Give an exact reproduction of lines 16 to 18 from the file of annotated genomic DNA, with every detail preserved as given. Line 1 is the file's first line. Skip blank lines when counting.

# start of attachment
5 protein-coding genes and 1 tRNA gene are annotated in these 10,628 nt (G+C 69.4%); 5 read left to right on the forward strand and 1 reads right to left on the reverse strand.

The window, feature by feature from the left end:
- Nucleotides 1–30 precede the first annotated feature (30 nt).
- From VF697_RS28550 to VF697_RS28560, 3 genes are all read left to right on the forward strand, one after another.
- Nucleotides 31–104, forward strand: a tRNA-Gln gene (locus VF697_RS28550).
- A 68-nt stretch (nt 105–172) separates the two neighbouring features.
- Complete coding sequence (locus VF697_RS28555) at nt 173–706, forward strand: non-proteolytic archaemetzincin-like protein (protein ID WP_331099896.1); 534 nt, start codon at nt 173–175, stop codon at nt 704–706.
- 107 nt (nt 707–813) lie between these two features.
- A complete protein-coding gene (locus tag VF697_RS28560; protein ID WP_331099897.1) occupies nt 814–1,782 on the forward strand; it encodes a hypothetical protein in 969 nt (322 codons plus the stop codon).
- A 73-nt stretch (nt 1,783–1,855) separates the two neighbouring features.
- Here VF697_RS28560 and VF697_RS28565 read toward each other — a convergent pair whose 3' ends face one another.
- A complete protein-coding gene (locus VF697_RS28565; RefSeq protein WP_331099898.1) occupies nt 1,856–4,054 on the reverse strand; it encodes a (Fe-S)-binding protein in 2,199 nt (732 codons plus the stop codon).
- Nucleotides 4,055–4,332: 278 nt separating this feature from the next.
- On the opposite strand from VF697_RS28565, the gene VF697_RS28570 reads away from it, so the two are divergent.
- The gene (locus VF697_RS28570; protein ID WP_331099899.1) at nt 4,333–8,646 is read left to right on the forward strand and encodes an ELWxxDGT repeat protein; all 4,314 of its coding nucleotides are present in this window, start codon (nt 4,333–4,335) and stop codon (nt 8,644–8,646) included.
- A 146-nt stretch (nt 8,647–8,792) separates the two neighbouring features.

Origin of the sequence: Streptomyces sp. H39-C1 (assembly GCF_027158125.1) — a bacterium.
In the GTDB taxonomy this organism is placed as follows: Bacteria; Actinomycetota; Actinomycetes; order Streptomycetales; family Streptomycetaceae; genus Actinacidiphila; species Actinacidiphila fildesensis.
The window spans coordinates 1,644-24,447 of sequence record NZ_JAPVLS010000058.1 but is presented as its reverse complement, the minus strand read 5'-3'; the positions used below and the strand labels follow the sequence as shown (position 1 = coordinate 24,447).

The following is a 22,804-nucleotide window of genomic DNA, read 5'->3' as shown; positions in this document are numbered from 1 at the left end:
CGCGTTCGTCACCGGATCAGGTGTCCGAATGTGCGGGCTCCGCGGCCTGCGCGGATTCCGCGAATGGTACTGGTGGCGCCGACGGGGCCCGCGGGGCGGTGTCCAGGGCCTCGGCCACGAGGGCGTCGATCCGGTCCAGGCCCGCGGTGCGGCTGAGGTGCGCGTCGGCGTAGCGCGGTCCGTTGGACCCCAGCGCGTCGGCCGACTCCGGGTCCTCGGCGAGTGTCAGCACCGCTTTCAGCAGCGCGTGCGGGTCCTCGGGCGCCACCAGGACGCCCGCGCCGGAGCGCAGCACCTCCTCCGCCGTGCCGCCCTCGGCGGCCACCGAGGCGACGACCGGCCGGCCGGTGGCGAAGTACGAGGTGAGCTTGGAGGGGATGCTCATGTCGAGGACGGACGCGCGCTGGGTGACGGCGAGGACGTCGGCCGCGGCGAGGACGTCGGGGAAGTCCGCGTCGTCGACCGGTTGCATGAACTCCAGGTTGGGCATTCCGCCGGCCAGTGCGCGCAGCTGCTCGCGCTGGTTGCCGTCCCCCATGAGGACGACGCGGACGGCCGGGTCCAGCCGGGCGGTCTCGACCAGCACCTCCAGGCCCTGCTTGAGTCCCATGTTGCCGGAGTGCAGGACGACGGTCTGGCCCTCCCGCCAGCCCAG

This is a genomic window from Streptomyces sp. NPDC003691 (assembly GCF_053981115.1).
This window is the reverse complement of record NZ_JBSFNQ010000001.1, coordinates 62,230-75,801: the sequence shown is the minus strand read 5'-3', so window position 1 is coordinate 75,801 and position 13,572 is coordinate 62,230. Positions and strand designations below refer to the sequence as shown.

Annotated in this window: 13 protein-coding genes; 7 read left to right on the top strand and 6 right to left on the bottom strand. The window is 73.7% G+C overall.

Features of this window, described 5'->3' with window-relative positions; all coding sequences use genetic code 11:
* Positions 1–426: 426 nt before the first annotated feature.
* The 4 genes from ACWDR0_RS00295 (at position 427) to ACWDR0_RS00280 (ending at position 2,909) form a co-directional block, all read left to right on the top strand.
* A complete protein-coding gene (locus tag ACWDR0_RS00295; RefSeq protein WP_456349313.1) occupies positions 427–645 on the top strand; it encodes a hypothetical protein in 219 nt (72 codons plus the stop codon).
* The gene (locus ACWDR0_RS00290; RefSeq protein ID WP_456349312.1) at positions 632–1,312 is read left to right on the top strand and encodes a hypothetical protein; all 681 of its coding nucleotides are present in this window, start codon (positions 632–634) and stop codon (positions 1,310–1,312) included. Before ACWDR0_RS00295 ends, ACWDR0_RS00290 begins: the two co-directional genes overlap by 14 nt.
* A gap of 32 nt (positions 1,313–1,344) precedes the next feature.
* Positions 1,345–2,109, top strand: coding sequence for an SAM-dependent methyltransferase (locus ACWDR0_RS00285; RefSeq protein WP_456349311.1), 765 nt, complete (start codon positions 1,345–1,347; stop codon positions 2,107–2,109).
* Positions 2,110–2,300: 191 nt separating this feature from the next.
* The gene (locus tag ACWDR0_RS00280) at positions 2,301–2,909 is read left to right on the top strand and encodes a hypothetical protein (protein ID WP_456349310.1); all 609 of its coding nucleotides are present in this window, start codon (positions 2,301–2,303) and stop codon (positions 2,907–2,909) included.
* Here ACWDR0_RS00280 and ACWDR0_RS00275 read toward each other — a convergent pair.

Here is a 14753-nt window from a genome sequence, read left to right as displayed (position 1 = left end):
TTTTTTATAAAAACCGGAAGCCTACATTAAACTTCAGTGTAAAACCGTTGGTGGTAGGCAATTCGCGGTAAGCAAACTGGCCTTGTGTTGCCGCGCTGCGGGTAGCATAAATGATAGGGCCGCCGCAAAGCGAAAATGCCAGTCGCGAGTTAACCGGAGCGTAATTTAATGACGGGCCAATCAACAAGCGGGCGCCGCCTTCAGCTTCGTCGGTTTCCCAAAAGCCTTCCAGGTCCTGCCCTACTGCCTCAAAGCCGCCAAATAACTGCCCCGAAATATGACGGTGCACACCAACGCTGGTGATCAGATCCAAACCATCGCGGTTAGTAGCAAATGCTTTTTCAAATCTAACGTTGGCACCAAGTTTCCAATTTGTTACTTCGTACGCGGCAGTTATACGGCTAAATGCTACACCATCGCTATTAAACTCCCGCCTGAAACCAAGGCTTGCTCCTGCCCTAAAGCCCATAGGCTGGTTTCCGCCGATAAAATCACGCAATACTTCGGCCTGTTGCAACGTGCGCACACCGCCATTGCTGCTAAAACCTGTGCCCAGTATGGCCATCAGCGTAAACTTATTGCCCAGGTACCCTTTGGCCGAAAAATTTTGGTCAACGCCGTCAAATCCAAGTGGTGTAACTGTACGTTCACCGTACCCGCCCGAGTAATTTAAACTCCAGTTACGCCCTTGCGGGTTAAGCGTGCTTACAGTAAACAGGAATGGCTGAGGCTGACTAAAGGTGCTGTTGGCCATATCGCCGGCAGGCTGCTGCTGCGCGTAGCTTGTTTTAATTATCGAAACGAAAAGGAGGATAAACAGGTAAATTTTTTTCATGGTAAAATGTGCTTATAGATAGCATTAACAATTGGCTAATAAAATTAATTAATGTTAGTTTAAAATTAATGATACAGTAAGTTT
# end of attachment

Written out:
- A 146-nt stretch (nt 8,647–8,792) separates the two neighbouring features.

Origin of the sequence: Streptomyces sp. H39-C1 (assembly GCF_027158125.1) — a bacterium.
In the GTDB taxonomy this organism is placed as follows: Bacteria; Actinomycetota; Actinomycetes; order Streptomycetales; family Streptomycetaceae; genus Actinacidiphila; species Actinacidiphila fildesensis.